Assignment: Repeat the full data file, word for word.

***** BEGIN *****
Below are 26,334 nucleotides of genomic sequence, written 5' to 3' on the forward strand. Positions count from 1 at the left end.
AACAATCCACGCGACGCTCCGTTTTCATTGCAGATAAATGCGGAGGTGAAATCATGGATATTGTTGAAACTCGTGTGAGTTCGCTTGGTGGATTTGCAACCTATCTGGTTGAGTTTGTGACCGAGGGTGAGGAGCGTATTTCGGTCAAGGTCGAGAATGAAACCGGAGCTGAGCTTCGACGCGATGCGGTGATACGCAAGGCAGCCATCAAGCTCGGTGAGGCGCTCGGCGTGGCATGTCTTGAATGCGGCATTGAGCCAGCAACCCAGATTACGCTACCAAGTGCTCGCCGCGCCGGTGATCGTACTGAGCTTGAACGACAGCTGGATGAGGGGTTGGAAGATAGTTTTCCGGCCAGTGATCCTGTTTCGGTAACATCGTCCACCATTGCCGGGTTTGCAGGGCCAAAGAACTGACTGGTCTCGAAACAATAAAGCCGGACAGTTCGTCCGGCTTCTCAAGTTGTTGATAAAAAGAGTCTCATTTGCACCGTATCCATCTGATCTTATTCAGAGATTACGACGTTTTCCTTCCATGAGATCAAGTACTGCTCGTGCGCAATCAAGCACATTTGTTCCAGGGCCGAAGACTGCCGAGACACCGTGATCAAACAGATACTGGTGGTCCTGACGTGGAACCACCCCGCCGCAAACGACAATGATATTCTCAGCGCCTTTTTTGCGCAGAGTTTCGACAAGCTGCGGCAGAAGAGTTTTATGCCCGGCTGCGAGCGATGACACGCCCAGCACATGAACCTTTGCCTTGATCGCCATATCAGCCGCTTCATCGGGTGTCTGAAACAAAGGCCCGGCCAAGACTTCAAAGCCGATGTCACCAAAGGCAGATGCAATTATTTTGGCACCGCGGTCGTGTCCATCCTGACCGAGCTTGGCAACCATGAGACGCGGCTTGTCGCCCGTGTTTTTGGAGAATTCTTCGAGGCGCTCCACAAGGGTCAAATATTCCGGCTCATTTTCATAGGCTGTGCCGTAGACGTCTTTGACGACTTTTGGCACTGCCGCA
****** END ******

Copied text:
Below are 26,334 nucleotides of genomic sequence, written 5' to 3' on the forward strand. Positions count from 1 at the left end.
AACAATCCACGCGACGCTCCGTTTTCATTGCAGATAAATGCGGAGGTGAAATCATGGATATTGTTGAAACTCGTGTGAGTTCGCTTGGTGGATTTGCAACCTATCTGGTTGAGTTTGTGACCGAGGGTGAGGAGCGTATTTCGGTCAAGGTCGAGAATGAAACCGGAGCTGAGCTTCGACGCGATGCGGTGATACGCAAGGCAGCCATCAAGCTCGGTGAGGCGCTCGGCGTGGCATGTCTTGAATGCGGCATTGAGCCAGCAACCCAGATTACGCTACCAAGTGCTCGCCGCGCCGGTGATCGTACTGAGCTTGAACGACAGCTGGATGAGGGGTTGGAAGATAGTTTTCCGGCCAGTGATCCTGTTTCGGTAACATCGTCCACCATTGCCGGGTTTGCAGGGCCAAAGAACTGACTGGTCTCGAAACAATAAAGCCGGACAGTTCGTCCGGCTTCTCAAGTTGTTGATAAAAAGAGTCTCATTTGCACCGTATCCATCTGATCTTATTCAGAGATTACGACGTTTTCCTTCCATGAGATCAAGTACTGCTCGTGCGCAATCAAGCACATTTGTTCCAGGGCCGAAGACTGCCGAGACACCGTGATCAAACAGATACTGGTGGTCCTGACGTGGAACCACCCCGCCGCAAACGACAATGATATTCTCAGCGCCTTTTTTGCGCAGAGTTTCGACAAGCTGCGGCAGAAGAGTTTTATGCCCGGCTGCGAGCGATGACACGCCCAGCACATGAACCTTTGCCTTGATCGCCATATCAGCCGCTTCATCGGGTGTCTGAAACAAAGGCCCGGCCAAGACTTCAAAGCCGATGTCACCAAAGGCAGATGCAATTATTTTGGCACCGCGGTCGTGTCCATCCTGACCGAGCTTGGCAACCATGAGACGCGGCTTGTCGCCCGTGTTTTTGGAGAATTCTTCGAGGCGCTCCACAAGGGTCAAATATTCCGGCTCATTTTCATAGGCTGTGCCGTAGACGTCTTTGACGACTTTTGGCACTGCCGCA